New Mexico’s Cash-strapped, Lawsuit-plagued Jewish Federation Announces Closure

The building housing the Jewish Community Center of Greater Albuquerque and the Jewish Federation of New Mexico (Courtesy of the JCC via

By Asaf Elia-Shalev

After a series of bitter legal and boardroom battles within the Jewish Federation of New Mexico over the past two years, the 75-year-old community organization announced Friday that it has collapsed under the weight of the discord and will shut down.

“The main task we face is an orderly shutdown of the organization,” the federation’s newly chosen president, Robert Efroymson, announced in an email sent out to the community.

Confirming previous reporting by the Jewish Telegraphic Agency, Efroymson said the federation’s budget and programs have all but ceased to exist

“We are almost out of money,” he wrote. “We have no employees. Critical insurance has been canceled. We cannot fulfill the purposes for which the organization was founded.”

In New Mexico, as with every state or metropolitan area served by one of the 146 Jewish federations in North America, the organization operated as a critical convener of Jewish life and distributed charitable donations to an array of local causes.

A program supporting local Holocaust survivors is now under the management of the local Jewish community center, said Efroymson, adding that the Hillel chapter at the University of New Mexico, previously a major grantee of the federation, is accepting donations directly.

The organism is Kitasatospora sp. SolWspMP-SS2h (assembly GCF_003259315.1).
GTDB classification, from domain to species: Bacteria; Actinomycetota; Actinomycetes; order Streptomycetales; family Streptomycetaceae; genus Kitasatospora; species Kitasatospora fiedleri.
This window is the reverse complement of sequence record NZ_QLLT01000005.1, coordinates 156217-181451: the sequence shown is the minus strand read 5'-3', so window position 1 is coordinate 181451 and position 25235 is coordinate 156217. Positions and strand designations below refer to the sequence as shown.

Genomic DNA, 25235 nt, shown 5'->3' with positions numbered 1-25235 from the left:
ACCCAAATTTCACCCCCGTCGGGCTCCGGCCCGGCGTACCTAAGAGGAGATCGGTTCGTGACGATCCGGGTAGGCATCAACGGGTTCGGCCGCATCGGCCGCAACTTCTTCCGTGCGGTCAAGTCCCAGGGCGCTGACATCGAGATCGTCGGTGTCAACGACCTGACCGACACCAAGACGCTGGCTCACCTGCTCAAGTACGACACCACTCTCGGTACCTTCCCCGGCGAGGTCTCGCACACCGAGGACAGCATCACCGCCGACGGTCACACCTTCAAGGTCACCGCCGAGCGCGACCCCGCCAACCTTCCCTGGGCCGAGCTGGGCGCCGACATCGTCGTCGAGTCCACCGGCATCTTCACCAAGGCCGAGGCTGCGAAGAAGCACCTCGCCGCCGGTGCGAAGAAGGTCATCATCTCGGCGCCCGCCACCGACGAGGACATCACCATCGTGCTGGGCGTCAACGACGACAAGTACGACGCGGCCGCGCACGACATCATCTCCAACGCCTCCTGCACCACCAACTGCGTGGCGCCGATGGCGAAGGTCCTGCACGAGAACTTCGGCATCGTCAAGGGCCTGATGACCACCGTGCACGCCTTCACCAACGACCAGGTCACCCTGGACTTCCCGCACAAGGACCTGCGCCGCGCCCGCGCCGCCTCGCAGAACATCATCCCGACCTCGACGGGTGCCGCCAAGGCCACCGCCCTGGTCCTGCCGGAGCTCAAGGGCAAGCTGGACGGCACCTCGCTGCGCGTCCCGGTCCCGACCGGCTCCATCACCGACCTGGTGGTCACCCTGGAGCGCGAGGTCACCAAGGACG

Efroymson appeared to rule out the possibility of rebuilding the federation from scratch. He said the federation has been hobbled by unspecified actions taken by previous leaders, including the federation’s former executive director Rob Lennick, who has since been hired as the head of the Jewish Federation of Volusia and Flagler Counties in Florida. 

“Decisions made by the prior leadership of the organization have placed us in a very poor position,” Efroymson wrote. 

He vowed to detail which decisions and how they contributed to this moment once the federation’s new board has completed a probe into the matter. 

“I would like to say more about how we came to this pass,” he wrote. “The truth is that there is much we still don’t know. One of the chief tasks the board has undertaken is to conduct an independent accounting review so we can report to the community what has happened.”

Lennick, who was ordained as Reform rabbi, is not a member of the Central Conference of American Rabbis, the professional association for rabbis of Reform Judaism, according to a spokesperson for CCAR.

In March, JTA revealed that two employees had sued the federation alleging misconduct by Lennick, and that about half the board resigned following a related alleged breach of trust by the federation’s executive committee, with an additional four board members staying on only seek redress by taking matters to court.

Responding to a request for comment, Eric Fingerhut, president and CEO of the Jewish Federations of North America, wrote in a statement, “We are saddened by the situation that led the Jewish Federation of New Mexico to make this decision, but believe it was the correct choice under the circumstance. More importantly, we commit that we will do everything we can in partnership with the Jewish community there to rebuild the kind of Federation they need and deserve so that their community can flourish.”

A JFNA spokesperson added that his organization, the national umbrella group for all Jewish federations, worked locally to help maintain continuity for as many “core programs” as possible.


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